Whatever ones lingered about whether Bryson DeChambeau’s plan to bulk up and hit the ball as far as possible would hold up in the cauldron and nuance of Major championship golf have been answered. This week at Winged Foot, he killed nuance.
The first green has so much hustle and flow, the USGA specifically tells players that its handling it differently than the other 17th, maintaining it a slower speed so that the ridiculousness doesn’t become too sublime.
Since he began his US Open quest as a professional in 1992 at Pebble Beach – where he missed the cut – it’s only the fourth time that Mickelson will not be a part of the most compelling part of this show.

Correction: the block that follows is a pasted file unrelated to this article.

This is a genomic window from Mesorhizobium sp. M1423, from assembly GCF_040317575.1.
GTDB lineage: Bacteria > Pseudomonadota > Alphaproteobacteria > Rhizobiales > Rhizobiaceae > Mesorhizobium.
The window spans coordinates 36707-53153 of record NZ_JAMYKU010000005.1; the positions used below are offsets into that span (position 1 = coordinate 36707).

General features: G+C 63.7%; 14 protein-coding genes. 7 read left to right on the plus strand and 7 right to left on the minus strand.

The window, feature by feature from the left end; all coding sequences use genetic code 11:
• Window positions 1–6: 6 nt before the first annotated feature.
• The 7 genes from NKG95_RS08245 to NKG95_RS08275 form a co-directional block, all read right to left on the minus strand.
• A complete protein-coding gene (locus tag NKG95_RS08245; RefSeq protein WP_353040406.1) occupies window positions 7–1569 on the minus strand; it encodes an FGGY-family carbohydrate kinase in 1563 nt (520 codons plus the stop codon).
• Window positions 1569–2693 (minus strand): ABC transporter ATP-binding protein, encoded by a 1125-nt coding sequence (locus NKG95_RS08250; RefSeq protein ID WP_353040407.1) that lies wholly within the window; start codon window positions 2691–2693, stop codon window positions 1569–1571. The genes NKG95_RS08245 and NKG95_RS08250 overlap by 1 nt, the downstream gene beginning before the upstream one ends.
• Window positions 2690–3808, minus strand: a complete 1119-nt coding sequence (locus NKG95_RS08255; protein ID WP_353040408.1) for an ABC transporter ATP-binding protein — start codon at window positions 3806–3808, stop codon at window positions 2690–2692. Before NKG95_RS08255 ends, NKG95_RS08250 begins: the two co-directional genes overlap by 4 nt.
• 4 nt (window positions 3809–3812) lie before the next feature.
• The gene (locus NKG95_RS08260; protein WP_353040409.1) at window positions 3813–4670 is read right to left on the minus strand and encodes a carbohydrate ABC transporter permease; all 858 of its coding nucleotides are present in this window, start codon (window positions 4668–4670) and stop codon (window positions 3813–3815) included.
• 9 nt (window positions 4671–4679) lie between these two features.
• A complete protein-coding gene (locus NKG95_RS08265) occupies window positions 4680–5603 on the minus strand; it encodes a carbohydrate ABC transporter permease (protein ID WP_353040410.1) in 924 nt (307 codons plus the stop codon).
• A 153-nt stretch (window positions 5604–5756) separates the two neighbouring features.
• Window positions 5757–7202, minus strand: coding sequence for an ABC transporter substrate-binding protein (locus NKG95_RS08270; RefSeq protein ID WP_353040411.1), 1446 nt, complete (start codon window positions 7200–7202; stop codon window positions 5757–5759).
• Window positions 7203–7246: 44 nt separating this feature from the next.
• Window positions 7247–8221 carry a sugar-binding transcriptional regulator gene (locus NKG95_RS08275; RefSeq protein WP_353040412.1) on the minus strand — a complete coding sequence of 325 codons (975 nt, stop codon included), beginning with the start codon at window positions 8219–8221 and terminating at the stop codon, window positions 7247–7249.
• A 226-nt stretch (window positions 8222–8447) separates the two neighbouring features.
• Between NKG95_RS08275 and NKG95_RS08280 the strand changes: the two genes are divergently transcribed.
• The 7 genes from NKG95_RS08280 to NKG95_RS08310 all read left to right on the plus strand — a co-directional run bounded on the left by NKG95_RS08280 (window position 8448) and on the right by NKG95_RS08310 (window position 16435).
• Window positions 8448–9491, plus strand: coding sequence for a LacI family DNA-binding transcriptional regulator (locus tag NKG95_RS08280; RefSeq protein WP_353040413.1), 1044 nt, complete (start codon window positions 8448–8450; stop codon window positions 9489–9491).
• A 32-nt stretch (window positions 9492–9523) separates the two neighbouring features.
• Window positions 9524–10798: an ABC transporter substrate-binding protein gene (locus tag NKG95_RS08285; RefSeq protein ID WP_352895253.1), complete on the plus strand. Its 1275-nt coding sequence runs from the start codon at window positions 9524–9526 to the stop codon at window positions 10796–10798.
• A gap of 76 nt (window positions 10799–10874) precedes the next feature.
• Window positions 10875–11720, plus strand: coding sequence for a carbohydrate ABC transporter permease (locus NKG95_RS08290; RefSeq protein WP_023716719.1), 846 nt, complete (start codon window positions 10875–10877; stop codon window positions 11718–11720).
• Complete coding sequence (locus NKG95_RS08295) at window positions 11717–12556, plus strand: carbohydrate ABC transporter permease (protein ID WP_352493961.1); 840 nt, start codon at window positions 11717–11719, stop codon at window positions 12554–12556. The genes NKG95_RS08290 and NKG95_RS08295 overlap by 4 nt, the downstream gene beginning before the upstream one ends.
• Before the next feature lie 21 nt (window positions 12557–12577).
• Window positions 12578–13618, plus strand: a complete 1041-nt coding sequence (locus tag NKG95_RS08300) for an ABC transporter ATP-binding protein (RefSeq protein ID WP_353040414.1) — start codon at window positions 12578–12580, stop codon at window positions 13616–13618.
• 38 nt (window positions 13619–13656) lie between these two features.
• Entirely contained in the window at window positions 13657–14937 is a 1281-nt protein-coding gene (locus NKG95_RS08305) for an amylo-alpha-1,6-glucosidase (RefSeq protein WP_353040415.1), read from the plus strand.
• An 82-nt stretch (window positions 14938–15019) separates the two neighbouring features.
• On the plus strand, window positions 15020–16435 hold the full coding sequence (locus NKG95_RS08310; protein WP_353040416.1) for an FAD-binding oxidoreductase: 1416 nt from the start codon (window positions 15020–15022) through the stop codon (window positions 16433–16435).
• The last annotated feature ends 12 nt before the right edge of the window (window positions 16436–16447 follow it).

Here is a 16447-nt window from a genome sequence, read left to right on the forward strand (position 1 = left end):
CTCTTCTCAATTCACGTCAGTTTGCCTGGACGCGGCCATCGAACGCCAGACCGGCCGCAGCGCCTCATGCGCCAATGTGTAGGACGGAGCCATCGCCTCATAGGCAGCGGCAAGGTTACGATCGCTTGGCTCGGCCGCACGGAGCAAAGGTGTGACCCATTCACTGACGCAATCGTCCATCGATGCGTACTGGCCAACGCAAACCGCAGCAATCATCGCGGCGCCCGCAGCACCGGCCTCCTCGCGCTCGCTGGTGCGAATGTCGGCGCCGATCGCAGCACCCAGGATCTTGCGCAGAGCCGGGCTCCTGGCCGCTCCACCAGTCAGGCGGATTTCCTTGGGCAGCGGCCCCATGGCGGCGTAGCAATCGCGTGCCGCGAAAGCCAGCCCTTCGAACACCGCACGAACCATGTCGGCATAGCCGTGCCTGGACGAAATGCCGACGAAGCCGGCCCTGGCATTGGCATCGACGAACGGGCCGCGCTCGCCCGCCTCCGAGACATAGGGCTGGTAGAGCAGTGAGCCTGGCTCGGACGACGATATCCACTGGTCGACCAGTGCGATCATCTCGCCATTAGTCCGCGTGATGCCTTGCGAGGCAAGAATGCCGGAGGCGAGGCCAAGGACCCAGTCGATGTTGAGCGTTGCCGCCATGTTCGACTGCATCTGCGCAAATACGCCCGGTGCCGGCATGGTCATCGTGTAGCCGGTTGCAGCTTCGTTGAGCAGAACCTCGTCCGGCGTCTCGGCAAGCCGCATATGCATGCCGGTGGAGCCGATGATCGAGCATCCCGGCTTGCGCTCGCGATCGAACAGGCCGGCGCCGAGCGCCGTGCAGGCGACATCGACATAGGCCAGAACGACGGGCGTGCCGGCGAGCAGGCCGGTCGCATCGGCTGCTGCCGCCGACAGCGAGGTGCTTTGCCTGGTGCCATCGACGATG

Rough has long been a useful tool for creating demanding setups and for tournaments that hope to test a certain skill set, but other appeals of the game are sacrificed when the measure of success is relegated to hitting the ball to predetermined positions.